SHB 1070
As Passed Legislature
Title: An act relating to exempting the sale and leaseback of property by a seller from the residential landlord-tenant act when the seller agrees to a written lease at closing.
Brief Description: Exempting the sale and leaseback of property by a seller from the residential landlord-tenant act when the seller agrees to a written lease at closing.
Sponsors: House Committee on Housing (originally sponsored by Representatives Connors, Reeves, Hutchins, Schmidt, Peterson, Christian, Rude, Klicker, Barkis and Walsh).
Brief History:
Committee Activity:
Housing: 1/12/23, 1/19/23 [DPS].
Floor Activity:
Passed House: 1/25/23, 96-0.
Passed Senate: 3/22/23, 49-0.
Passed Legislature.
Brief Summary of Substitute Bill
  • Exempts from the Residential Landlord-Tenant Act a living arrangement where the buyer and seller of a dwelling unit enter into a written agreement for the seller to occupy the dwelling unit for up to six months after closing of the sale.
Majority Report: The substitute bill be substituted therefor and the substitute bill do pass.Signed by 13 members:Representatives Peterson, Chair; Alvarado, Vice Chair; Leavitt, Vice Chair; Klicker, Ranking Minority Member; Connors, Assistant Ranking Minority Member; Barkis, Bateman, Chopp, Entenman, Hutchins, Low, Reed and Taylor.
Staff: Audrey Vasek (786-7383).

The Residential Landlord-Tenant Act (RLTA) regulates the relationship between landlords and tenants, and includes provisions regarding the duties of tenants and landlords, remedies for violations of those duties, and prohibited actions.

Certain types of living arrangements are exempt from the RLTA unless primarily established to avoid application of the RLTA, including:

  • residence at public or private institutions where residence is incidental to detention or provision of medical, religious, educational, recreational, or similar services;
  • occupancy under a bona fide earnest money agreement or contract to purchase a dwelling unit where the tenant is the purchaser;
  • residence in a hotel, motel, or other transient lodging;
  • rental agreements where occupancy is by an owner-condemnee whose property has been condemned by the Department of Transportation for acquisition as state highway property, if the agreement is certified by the Attorney General's Office;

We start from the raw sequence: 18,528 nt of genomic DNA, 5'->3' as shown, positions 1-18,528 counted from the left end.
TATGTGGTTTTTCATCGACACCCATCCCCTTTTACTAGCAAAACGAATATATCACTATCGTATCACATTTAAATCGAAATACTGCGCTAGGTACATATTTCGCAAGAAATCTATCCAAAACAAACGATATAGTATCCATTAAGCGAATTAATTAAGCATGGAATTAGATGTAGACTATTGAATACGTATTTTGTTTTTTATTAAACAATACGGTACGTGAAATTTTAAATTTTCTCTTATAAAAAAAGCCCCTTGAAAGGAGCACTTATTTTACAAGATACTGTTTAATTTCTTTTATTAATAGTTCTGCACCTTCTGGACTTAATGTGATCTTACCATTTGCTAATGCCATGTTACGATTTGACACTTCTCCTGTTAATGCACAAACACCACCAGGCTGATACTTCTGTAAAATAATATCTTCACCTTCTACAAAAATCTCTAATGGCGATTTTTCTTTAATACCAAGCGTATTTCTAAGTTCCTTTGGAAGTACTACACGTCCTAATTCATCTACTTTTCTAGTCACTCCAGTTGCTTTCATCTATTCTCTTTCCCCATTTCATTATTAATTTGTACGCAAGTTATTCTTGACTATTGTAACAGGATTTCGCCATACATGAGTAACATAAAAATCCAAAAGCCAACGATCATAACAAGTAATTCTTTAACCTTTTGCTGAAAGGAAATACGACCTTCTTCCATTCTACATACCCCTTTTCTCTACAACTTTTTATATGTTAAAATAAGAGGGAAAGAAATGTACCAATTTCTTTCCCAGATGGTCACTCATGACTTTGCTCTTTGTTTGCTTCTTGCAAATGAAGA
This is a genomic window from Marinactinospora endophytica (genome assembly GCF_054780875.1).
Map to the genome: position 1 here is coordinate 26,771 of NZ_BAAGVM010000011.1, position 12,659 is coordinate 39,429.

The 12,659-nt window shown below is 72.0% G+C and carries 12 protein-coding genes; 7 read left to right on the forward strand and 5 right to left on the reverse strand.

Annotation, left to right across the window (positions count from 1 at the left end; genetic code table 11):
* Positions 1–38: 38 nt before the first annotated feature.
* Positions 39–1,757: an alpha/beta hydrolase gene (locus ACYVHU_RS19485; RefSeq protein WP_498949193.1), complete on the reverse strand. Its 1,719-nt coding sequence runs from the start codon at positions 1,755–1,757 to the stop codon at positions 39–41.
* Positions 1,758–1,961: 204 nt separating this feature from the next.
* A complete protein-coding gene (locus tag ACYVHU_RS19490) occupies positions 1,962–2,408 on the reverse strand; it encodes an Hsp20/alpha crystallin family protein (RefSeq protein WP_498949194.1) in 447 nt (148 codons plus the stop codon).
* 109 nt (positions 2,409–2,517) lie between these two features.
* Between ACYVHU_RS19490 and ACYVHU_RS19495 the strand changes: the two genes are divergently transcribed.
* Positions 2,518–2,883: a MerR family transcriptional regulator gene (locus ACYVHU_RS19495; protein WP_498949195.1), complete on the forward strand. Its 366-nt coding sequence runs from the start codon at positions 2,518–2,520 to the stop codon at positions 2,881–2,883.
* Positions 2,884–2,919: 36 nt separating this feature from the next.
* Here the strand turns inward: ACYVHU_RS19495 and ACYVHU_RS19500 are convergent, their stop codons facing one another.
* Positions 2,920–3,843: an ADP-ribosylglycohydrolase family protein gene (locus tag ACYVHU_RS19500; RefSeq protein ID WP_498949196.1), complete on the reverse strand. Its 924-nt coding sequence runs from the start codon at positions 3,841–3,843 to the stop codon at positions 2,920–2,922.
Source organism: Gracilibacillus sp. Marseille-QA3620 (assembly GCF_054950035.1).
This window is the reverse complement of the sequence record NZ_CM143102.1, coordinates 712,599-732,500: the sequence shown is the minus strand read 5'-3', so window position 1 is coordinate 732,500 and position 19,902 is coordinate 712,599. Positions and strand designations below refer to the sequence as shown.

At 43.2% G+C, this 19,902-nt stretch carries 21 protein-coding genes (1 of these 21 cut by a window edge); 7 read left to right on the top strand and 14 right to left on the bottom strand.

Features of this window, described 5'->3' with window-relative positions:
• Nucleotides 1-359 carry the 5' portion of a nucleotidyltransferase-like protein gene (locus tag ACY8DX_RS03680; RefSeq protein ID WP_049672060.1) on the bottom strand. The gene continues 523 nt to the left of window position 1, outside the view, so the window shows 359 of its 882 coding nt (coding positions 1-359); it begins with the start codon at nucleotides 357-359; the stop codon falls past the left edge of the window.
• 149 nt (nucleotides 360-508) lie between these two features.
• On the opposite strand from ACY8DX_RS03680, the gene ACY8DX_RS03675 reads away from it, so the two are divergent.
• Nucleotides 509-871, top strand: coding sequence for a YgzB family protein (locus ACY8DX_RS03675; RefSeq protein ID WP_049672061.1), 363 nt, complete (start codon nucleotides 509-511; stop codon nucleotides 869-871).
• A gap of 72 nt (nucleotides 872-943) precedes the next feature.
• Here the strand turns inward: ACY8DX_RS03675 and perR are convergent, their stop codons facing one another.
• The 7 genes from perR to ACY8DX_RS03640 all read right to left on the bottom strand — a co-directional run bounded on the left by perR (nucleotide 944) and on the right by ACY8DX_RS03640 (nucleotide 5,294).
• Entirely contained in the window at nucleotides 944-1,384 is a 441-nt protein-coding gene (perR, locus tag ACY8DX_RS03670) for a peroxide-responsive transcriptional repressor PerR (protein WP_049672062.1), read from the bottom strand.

• rental agreements for the use of a single-family residence that are incidental to and entered into in connection with a lease of land to be used primarily for agricultural purposes;
  • rental agreements providing housing for seasonal agricultural employees in conjunction with employment;
  • rental agreements with the Department of Natural Resources on public lands; and
  • occupancy by a landlord's employee whose right to occupy the premises is conditioned upon employment on the premises.
Summary of Substitute Bill:

An exemption from the Residential Landlord-Tenant Act is added for living arrangements where the buyer and seller of a dwelling unit enter into a written agreement for the seller to retain possession of the dwelling unit after closing of the sale if the following conditions are satisfied:

  • the rental agreement permits the seller to remain in the dwelling unit for no more than three months after closing, and the buyer does not accept any rent payments from the seller after three months from closing;
  • the dwelling unit was not a distressed home at the time of closing, as defined in the distressed property conveyances chapter; and
  • the seller was represented by a licensed attorney or licensed real estate broker during negotiation of the purchase agreement or at the time of closing.
Appropriation: None.
Fiscal Note: Not requested.
Effective Date: The bill takes effect 90 days after adjournment of the session in which the bill is passed.
Staff Summary of Public Testimony:

(In support) Leaseback agreements are an important tool for real estate professionals and sellers.  Sellers often want to be able to leaseback their home.  Sometimes sellers want to leaseback their home for short periods so that they can clean up the house and get it ready before the buyer moves into the home.  Sometimes sellers want to leaseback their home for longer periods if they are waiting for their new house to close, if they need the equity from their current home to close on their new home, or if the moving costs are high and a leaseback is the only way to make it affordable.

Leaseback agreements are currently subject to the Residential Landlord-Tenant Act.  This means that if the seller refuses to move out after the end of the leaseback period, the buyer and seller have to go through eviction proceedings.  Buyers are not typically trying to become landlords for the home that they have just purchased.  This is confusing for the seller and the buyer, and sometimes means that instead of entering into a leaseback agreement, the seller has to leave the house quickly and in a mess.

(Opposed) None.

(Other) In some instances, a leaseback could be part of a predatory scheme to rob a homeowner of their equity in the home.  In these distressed conveyance scenarios, often these homeowners are elderly and at risk of foreclosure.  They receive unsolicited offers to purchase their home at well below fair market value, are given a leaseback, and then evicted and lose all the equity in their home.  The bill could be amended to address these concerns.

Persons Testifying: (In support) Representative April Connors, prime sponsor; and Mary Hull-Drury and Phil Harlan, Washington Realtors.
(Other) Edmund Witter, King County Bar Association.
Persons Signed In To Testify But Not Testifying: None.